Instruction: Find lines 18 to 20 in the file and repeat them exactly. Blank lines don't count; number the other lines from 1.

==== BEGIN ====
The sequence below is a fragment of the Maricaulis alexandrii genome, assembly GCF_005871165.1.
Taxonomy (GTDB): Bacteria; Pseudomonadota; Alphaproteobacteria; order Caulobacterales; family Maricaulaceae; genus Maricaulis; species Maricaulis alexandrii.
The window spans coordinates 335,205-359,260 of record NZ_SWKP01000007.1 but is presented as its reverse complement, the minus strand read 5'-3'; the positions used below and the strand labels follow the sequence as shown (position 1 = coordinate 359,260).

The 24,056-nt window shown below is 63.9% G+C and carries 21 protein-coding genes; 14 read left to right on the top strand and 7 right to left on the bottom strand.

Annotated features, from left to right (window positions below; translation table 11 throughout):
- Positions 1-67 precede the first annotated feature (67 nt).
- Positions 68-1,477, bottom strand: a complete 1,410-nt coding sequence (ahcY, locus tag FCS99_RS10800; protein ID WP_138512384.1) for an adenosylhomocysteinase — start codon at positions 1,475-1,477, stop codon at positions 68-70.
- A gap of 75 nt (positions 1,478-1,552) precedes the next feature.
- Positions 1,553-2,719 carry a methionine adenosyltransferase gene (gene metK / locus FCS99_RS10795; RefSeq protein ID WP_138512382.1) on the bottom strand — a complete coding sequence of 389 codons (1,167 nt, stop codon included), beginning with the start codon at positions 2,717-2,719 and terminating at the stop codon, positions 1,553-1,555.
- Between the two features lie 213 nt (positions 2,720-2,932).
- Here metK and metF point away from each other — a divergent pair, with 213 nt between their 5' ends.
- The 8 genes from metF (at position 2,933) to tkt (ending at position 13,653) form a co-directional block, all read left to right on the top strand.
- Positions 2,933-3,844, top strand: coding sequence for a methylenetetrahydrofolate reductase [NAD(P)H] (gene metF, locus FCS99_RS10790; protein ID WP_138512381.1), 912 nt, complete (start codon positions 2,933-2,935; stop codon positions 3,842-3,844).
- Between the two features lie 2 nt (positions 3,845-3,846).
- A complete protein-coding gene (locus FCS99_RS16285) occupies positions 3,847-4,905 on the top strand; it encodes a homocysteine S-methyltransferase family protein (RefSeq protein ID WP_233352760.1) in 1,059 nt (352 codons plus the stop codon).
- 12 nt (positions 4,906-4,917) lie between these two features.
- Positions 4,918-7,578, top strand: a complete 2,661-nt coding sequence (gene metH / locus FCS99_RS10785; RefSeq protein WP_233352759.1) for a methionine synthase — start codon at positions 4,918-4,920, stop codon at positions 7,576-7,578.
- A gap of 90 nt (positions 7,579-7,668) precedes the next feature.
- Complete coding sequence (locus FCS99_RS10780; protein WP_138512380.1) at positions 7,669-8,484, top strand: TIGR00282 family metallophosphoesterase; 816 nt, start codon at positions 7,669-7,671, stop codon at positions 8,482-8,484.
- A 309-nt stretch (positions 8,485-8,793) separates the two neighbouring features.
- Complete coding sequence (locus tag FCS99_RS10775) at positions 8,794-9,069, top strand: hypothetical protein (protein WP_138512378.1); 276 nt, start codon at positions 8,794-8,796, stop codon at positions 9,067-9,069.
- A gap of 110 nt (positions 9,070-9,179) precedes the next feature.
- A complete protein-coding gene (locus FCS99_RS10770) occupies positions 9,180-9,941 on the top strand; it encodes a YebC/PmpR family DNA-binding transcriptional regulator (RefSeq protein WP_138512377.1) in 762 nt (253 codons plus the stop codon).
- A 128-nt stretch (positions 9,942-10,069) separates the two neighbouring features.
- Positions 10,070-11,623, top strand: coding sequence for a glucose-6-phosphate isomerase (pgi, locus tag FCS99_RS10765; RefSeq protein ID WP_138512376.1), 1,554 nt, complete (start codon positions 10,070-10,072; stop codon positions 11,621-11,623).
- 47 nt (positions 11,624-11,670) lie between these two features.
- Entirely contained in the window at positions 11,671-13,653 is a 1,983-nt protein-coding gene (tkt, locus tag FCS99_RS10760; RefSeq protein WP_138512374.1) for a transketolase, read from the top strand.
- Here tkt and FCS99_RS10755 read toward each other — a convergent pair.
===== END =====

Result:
- A gap of 90 nt (positions 7,579-7,668) precedes the next feature.
- Complete coding sequence (locus FCS99_RS10780; protein WP_138512380.1) at positions 7,669-8,484, top strand: TIGR00282 family metallophosphoesterase; 816 nt, start codon at positions 7,669-7,671, stop codon at positions 8,482-8,484.
- A 309-nt stretch (positions 8,485-8,793) separates the two neighbouring features.